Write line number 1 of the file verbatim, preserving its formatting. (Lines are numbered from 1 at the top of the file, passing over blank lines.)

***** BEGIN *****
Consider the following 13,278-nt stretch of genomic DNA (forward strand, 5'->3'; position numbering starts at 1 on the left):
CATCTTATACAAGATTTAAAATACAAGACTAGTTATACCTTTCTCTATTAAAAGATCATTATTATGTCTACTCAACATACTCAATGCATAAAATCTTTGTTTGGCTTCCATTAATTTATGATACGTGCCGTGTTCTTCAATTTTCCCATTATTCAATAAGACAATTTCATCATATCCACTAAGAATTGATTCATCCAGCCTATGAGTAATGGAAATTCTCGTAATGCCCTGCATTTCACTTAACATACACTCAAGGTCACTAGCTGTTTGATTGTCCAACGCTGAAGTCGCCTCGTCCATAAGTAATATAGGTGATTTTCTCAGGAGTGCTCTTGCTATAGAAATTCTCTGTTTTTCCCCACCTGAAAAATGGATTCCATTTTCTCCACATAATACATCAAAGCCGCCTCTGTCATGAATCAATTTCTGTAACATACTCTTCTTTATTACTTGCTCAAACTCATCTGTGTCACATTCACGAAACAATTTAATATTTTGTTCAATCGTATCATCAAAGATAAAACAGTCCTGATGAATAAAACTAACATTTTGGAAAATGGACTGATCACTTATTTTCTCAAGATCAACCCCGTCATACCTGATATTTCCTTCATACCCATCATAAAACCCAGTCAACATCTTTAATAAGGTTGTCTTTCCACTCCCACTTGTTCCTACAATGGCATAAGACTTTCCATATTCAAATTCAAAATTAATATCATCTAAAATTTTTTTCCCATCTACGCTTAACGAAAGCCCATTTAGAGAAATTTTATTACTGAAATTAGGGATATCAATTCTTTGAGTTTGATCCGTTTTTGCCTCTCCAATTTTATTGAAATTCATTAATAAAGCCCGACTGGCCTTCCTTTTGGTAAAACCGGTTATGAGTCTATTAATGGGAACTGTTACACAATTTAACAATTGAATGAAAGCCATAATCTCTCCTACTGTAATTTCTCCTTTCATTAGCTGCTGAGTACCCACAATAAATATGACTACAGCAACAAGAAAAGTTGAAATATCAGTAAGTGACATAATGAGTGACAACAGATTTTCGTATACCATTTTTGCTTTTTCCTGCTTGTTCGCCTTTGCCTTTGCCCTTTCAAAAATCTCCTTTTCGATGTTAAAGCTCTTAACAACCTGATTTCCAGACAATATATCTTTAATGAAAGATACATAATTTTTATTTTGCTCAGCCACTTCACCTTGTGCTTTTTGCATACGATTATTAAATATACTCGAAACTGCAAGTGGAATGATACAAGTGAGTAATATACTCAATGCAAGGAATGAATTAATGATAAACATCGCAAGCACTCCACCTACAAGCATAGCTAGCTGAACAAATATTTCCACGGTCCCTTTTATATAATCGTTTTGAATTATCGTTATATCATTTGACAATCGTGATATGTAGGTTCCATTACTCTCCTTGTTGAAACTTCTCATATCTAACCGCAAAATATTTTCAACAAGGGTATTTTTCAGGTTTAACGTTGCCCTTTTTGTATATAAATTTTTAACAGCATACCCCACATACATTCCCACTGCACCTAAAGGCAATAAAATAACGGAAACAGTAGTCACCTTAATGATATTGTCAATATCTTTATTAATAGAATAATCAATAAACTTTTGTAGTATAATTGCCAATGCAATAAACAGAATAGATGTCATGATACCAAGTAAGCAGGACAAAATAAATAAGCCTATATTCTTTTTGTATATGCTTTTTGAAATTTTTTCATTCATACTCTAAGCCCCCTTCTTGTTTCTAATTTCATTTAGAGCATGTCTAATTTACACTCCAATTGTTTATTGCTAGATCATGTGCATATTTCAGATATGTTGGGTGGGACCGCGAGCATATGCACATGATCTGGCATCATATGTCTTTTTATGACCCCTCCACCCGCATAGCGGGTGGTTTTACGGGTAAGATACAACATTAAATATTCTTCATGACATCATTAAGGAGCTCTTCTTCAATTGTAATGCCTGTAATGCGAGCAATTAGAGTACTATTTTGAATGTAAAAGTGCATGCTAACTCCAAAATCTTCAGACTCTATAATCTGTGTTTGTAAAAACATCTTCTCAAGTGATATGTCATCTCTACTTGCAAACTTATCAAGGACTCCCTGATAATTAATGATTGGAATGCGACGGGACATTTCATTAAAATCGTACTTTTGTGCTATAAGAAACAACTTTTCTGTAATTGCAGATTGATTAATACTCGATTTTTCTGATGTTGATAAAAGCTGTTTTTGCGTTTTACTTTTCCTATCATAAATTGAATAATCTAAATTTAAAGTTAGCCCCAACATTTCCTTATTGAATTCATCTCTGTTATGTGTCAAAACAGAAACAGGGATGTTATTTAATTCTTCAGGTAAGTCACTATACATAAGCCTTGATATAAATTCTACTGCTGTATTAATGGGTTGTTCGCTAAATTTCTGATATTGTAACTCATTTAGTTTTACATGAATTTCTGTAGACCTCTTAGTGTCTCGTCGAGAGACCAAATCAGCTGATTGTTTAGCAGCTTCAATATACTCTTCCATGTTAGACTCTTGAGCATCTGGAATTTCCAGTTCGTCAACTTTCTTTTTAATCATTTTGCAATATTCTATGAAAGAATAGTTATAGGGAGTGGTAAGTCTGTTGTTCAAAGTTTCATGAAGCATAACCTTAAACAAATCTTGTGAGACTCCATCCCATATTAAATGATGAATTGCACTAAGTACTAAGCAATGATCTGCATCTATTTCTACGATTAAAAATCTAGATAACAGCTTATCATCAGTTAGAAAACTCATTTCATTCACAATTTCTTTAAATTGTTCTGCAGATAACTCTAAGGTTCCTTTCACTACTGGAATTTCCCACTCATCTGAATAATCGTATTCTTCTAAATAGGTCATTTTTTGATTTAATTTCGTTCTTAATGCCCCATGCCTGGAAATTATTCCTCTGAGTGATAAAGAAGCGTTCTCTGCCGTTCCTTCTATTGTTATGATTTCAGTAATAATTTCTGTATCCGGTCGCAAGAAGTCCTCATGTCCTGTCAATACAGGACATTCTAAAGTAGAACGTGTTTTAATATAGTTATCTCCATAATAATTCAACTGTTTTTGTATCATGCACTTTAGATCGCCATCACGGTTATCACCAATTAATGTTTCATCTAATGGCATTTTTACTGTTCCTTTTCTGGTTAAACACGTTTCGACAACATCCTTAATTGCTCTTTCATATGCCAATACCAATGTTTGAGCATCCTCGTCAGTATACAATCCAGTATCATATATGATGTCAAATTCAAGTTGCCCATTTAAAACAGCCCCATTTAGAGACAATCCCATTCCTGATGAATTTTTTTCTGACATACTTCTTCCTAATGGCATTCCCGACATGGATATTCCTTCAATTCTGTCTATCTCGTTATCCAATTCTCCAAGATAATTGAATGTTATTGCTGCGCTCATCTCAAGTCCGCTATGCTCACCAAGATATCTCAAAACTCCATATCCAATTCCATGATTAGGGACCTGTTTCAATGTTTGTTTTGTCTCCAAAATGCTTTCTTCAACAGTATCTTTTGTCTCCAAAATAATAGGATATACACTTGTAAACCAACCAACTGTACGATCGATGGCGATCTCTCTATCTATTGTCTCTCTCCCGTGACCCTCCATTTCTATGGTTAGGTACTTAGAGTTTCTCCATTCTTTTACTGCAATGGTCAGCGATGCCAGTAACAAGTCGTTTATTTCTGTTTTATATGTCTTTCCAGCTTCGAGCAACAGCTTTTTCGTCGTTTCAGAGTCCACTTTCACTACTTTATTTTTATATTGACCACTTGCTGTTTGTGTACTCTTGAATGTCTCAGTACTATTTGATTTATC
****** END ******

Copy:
Consider the following 13,278-nt stretch of genomic DNA (forward strand, 5'->3'; position numbering starts at 1 on the left):